The Arts and Employment: Where the jobs are
By Betsy Ross, Contributing Writer
Want a job in the arts? A new national report shows which states give you the best chance of landing the job you want in the creative field. And the report shows the economic importance of the arts as employers. It’s the first time the report has been segmented by state and a useful tool for state leaders.
The report by the Arts and Cultural Production Satellite Account (ACPSA) is in collaboration with the National Endowment for the Arts and the U.S. Department of Commerce’s Bureau of Economic Analysis (BEA). The ACPSA is the first federal effort to provide in-depth analysis of the arts and cultural sector's contributions to the U.S. economy.
“Information from the Arts and Cultural Production Satellite Account has been invaluable for understanding the role of arts and culture in our economy, demonstrating that the arts are indeed part of our everyday lives,” said NEA Chairman Jane Chu. “Now with the new state data, state leaders have a powerful tool to assess and advance arts and culture for the benefit of all their residents.”
The latest data shows that the arts and cultural sector contributed $729.6 billion or 4.2 percent to the U.S. economy that year. Between 1998 and 2014, the contribution of arts and culture to the nation’s gross domestic product grew by 35.1 percent.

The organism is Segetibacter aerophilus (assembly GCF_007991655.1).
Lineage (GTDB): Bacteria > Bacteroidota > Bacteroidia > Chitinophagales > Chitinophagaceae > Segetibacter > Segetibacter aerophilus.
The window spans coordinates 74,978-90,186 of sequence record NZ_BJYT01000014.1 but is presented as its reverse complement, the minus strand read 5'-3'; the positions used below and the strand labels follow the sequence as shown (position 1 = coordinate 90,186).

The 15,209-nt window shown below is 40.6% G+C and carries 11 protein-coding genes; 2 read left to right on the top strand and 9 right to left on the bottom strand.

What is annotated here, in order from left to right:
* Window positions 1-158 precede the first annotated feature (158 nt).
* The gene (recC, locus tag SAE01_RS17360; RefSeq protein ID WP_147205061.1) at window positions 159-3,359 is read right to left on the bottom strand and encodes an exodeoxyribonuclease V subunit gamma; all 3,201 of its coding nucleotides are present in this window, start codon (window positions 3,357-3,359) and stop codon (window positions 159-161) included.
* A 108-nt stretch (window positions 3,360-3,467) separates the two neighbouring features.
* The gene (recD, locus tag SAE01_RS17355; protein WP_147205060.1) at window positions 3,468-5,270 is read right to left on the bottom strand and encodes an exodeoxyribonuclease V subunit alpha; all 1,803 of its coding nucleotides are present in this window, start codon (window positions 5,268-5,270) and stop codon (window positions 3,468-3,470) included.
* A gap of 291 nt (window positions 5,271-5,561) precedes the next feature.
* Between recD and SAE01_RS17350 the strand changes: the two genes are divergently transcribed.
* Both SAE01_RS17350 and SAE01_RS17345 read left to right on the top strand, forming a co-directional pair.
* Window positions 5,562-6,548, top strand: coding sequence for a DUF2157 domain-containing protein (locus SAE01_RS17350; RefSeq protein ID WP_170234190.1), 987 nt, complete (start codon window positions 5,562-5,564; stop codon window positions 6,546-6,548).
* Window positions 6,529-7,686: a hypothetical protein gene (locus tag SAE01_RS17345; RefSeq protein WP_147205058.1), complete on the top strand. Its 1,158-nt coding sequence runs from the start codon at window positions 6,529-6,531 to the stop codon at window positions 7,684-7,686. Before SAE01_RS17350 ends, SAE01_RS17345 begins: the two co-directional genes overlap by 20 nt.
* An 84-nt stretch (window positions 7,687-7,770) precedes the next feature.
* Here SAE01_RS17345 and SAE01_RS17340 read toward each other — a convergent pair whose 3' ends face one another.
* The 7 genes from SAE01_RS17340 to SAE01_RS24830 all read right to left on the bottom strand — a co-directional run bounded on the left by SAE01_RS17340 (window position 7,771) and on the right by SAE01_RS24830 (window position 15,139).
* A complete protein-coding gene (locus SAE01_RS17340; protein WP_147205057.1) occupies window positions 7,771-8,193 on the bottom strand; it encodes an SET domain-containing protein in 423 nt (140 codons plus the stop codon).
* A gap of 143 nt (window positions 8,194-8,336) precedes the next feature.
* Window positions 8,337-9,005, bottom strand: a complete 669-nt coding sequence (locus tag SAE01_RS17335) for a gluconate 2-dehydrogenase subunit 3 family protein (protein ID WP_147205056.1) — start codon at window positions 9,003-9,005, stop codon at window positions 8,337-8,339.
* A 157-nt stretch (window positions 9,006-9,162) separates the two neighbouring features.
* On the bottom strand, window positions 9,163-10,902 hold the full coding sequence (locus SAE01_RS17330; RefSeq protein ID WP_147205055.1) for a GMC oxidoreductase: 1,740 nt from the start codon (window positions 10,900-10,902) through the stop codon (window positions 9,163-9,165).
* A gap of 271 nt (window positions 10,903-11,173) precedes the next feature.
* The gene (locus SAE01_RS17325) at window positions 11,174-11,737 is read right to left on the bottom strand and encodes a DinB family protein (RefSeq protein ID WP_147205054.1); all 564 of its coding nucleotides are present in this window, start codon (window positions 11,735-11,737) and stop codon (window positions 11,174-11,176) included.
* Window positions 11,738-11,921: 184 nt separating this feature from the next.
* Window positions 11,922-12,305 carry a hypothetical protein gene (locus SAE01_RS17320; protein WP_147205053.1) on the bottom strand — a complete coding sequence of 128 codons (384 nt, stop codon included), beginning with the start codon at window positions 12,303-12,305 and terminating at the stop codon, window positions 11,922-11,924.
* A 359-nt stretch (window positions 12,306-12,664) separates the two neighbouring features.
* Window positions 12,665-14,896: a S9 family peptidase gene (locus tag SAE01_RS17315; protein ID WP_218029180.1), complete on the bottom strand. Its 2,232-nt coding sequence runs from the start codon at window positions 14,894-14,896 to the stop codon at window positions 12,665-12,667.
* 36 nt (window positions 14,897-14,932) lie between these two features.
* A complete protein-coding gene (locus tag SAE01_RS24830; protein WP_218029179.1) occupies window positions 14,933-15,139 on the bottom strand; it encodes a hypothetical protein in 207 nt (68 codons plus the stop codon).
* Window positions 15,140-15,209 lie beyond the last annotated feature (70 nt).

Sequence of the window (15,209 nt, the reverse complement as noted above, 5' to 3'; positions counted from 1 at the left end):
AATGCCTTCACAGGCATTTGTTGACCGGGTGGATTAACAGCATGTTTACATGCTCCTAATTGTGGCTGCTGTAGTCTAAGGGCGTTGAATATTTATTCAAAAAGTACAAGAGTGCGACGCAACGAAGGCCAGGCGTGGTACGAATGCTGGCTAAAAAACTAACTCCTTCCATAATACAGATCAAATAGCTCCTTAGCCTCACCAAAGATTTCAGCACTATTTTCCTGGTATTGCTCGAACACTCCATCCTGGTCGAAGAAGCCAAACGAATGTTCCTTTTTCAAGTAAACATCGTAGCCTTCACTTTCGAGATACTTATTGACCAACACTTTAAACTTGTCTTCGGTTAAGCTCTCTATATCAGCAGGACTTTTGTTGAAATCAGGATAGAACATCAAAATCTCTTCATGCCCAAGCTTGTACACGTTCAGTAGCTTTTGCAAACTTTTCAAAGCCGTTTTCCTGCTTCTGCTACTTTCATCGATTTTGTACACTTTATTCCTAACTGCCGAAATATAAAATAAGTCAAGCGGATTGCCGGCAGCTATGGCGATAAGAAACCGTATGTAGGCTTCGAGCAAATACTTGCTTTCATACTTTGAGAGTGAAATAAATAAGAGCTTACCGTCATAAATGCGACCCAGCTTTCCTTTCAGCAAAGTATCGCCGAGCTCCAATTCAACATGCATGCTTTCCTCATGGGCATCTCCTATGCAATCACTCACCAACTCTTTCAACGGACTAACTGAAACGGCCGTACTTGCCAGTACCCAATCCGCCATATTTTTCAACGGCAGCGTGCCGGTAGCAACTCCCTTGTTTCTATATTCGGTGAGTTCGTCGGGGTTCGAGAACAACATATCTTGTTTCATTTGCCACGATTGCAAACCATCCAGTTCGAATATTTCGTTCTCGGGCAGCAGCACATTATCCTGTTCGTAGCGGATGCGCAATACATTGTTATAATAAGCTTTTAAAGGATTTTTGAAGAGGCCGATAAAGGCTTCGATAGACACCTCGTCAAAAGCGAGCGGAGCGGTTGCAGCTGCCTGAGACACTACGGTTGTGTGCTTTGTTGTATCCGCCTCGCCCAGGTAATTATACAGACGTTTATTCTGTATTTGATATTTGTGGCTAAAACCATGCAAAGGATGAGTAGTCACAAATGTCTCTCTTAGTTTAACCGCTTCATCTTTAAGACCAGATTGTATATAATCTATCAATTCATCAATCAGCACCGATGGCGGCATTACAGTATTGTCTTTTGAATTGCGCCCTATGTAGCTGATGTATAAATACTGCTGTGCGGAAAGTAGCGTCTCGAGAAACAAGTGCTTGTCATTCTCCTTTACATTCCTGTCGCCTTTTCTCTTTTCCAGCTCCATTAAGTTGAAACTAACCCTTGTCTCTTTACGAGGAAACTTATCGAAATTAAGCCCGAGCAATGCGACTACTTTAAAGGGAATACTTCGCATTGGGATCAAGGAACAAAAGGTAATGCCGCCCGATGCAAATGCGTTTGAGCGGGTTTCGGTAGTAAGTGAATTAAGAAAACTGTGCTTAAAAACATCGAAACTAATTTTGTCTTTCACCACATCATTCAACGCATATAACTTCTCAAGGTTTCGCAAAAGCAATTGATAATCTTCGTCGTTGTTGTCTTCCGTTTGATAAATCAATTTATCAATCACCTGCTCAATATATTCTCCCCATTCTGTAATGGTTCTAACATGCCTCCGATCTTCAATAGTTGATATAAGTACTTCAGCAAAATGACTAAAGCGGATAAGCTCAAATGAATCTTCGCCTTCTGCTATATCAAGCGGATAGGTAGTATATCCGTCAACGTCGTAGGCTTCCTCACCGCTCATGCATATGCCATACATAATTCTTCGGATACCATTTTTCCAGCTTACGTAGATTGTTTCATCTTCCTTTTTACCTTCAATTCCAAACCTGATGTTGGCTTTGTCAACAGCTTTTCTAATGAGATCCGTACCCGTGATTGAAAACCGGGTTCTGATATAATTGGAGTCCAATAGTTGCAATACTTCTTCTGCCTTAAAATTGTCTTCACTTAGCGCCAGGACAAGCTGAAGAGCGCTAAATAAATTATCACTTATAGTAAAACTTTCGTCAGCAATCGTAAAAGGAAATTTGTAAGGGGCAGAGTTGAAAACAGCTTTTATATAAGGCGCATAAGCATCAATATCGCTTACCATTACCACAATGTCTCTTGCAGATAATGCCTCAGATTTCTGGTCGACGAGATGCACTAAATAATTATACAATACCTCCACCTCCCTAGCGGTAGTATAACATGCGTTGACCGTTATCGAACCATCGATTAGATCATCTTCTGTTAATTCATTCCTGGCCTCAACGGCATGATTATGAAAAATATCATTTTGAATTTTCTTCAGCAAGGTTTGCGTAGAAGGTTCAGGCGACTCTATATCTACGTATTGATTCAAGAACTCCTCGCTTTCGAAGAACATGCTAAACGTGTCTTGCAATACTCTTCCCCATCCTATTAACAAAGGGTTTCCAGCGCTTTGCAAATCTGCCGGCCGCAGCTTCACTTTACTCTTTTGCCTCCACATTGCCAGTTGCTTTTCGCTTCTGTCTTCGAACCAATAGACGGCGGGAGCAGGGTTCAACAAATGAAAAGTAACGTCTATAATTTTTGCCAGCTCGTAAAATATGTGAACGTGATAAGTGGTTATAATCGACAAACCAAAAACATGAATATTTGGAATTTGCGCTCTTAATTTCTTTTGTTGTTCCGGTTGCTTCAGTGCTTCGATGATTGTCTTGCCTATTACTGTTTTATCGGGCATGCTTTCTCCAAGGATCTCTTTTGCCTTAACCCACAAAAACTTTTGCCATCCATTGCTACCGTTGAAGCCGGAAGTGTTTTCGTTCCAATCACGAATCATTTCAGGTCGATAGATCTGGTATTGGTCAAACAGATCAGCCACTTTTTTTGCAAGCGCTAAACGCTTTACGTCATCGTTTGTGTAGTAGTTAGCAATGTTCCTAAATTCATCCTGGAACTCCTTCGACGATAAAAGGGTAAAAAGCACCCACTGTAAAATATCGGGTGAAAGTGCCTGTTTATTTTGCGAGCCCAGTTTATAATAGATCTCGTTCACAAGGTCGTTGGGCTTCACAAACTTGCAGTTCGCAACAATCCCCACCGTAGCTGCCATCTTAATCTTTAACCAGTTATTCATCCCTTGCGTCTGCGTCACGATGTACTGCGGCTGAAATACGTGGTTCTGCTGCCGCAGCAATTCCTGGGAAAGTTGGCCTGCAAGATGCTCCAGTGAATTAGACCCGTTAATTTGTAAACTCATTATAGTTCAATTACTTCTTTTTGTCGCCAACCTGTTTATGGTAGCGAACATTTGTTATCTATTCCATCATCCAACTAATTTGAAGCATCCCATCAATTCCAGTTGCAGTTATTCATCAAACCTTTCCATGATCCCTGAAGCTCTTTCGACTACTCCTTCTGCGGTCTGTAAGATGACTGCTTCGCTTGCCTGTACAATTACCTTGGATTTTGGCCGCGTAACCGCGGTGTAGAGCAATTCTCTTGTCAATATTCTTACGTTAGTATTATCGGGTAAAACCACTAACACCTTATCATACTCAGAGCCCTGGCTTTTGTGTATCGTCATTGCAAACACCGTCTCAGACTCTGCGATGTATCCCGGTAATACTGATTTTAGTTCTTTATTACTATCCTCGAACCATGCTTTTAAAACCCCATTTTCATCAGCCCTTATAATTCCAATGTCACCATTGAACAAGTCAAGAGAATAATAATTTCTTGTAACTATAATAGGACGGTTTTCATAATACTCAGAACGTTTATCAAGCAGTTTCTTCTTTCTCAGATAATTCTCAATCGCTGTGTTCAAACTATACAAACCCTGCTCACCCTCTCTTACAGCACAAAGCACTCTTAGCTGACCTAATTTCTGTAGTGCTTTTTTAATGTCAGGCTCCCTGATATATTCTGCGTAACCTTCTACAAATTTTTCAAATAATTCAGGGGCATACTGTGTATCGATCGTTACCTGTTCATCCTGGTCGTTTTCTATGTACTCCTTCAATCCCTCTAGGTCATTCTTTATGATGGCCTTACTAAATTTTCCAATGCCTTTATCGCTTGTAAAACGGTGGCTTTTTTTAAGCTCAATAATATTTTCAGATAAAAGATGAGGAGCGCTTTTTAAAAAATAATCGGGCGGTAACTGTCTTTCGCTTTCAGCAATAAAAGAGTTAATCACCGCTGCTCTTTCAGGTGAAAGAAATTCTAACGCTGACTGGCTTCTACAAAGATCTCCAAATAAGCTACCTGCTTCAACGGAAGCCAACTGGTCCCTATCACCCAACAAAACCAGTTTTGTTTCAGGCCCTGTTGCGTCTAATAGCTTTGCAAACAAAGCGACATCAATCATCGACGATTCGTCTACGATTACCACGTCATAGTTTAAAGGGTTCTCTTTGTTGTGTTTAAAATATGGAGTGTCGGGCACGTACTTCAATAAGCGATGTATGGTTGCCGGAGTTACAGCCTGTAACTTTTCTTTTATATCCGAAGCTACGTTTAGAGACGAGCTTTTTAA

By state, Ohio had 171,902 arts-related workers in 2014, with compensation at $9.5 billion. Indiana had just over 93,700 jobs, with income of $4.4 billion. And Kentucky had a little more than 51,000 arts-related jobs with $2.6 billion income.
The top states, by the way, in arts and cultural employment are New York, Wyoming, Washington, California and Utah. Wyoming had high numbers of construction jobs for arts-related projects, especially connected with the national parks system. Utah, on the other hand, had high numbers of jewelry and silver artisans.
Tennessee had the greatest concentration of workers in the sound recording industry, while Indiana was in the top five because of a large share of workers that make musical instruments (Elkhart, Indiana has long been the home for band instrument manufacturers).
Leaning toward museums or similar outlets? Top ranking states for employment are Hawaii, Delaware, New York, Massachusetts and Vermont. Top dollar for a museum job is in Hawaii, with New York second.
In fact, the ACPSA report shows 40 percent of all U.S. workers in arts and cultural goods and services are located in just five states: California; New York; Texas; Florida; and Illinois. On the other hand, Delaware, Vermont, Wyoming, Alaska, and North Dakota, combined, account for 1 percent of U.S. arts and cultural workers.
There’s some good news for Ohio, though: In 2014 Ohio employed 3,301 in industrial design services jobs, second to Michigan’s 4,774. Translate that into shares of each state’s total workforce, and arts and cultural employment for industrial designers was 5.6 times (for Michigan) and 3.1 times (for Ohio) greater than the national index.
The entire report can be found here.